Page 1 of 4 | © 2005-2010 text by David Desoer, photos by D. Desoer and Tamara Maki
In the first part of this article, I covered my favourite arachnids—the scorpions. Here I will cover spiders. Wherever you may be reading this, chances are that you are pretty close to a spider of some description. If you happen to be reading this at the Cano Palma research station near Tortuguero, Costa Rica, then chances are you can see several spiders from where you are sitting and at least one of them is as large as your hand.
The only thing more impressive than the vast number of spiders to be found in the area is the startling variety of species. Nowhere was this more apparent than in the web spinning spiders (Figure 1). Upon arriving at the dock of the research station, we were greeted by a number of Argiope (Fig 1b, 1g) and Nephila (Fig 1c) spiders that had established themselves within the framework of the roof over the dock. The variety of web patterns among the Argiope species was notable, as was the variation in the colouration and adornment of the spiders. Though nothing was identified to species, it was apparent that there was a great degree of diversification in this area.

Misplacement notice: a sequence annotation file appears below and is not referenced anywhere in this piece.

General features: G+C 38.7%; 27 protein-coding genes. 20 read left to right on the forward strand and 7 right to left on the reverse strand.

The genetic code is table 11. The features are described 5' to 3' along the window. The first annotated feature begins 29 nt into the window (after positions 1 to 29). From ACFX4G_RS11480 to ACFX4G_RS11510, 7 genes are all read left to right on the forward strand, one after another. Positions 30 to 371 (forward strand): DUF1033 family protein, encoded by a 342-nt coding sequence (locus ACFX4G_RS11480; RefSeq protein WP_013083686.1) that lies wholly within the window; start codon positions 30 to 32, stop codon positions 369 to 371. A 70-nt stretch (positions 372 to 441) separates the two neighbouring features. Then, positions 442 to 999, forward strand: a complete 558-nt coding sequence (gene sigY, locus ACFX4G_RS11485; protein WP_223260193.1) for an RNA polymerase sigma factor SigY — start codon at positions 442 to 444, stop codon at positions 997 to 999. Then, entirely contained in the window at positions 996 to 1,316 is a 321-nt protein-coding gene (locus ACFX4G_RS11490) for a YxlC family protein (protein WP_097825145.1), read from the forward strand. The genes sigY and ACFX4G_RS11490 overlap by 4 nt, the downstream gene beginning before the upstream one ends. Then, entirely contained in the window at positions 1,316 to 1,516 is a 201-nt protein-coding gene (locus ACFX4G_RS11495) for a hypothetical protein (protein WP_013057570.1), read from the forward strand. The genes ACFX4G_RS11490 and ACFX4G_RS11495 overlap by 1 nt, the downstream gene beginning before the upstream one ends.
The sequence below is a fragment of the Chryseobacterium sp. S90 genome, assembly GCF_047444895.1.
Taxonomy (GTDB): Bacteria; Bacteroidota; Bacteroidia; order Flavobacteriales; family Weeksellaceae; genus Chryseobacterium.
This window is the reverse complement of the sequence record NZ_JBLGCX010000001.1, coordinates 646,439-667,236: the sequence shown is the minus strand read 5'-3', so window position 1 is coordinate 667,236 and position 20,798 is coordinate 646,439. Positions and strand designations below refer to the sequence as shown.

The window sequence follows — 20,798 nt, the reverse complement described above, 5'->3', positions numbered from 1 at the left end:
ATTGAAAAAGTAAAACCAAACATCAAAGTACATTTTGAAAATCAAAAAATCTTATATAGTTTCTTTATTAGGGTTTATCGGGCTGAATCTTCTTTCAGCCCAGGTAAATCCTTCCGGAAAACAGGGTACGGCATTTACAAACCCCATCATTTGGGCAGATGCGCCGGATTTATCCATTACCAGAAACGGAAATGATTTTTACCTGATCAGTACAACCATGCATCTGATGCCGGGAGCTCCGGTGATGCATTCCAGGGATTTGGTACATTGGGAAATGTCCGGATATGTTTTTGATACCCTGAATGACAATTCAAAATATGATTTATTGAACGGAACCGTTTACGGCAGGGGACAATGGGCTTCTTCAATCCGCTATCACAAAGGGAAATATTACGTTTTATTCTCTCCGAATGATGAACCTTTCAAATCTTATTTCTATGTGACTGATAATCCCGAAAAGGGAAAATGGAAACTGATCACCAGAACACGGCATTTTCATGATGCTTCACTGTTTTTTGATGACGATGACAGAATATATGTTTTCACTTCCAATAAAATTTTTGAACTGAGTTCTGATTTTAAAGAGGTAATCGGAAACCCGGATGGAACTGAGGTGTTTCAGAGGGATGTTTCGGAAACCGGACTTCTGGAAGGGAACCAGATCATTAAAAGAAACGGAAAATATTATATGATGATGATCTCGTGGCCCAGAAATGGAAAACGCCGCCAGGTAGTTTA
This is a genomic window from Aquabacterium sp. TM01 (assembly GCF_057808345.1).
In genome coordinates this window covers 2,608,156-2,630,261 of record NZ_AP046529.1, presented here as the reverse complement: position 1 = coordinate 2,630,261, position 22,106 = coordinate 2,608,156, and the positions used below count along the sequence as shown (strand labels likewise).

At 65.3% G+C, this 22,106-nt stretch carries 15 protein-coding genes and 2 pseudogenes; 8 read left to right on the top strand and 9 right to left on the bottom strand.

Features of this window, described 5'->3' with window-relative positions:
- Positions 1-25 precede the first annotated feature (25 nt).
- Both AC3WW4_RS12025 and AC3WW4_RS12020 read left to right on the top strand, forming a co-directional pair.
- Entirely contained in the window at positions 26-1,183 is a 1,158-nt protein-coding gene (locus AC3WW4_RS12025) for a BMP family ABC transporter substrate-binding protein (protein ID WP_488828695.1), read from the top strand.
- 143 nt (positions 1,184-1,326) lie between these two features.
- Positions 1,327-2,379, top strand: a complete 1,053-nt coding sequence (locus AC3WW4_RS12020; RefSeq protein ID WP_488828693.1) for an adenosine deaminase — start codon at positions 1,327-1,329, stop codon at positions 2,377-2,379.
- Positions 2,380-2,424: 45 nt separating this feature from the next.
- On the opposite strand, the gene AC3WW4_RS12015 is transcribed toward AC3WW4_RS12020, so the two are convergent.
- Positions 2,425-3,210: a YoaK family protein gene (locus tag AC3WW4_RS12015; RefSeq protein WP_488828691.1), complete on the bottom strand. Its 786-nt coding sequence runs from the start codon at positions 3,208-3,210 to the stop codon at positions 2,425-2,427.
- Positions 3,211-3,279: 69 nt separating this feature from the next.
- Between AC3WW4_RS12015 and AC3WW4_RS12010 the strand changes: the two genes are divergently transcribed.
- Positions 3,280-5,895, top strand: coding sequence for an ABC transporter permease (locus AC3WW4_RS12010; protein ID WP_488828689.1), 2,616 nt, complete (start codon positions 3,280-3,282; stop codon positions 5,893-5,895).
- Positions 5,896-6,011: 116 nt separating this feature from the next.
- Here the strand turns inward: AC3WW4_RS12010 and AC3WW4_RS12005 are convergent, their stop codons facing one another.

Another web spinner was to be found on subsequent nights, deep within the forest surrounding the station. The ogre-faced spider (Dinopidae) (Fig 1f) spins a rectangular web, which it throws over its prey to capture it. When disturbed the spider abandons its net, which remains suspended in midair by several strands of supportive webbing, and hurries along one of the supporting strands. There, it straightens itself out, with its legs stretched along the single strand of silk, and looks quite like a leaf that has decayed and left only a few raggedy veins behind.
Not all spiders build webs, of course, and more mobile spiders with well represented on our journey. Ctenid spiders such as Cupiennius (Fig 2h, 2i) were by far the most apparent, seeming to inhabit every vertical surface—including those within the station. Some of the specimens we saw had leg spans well over 15 cm (6 inches) and were bright orange—impressive spiders by any measure. At first we thought that the variation in colouration we saw might be indicative of species, but a witnessed mating (Fig 2h) would suggest that at least some of it might be dimorphism within species.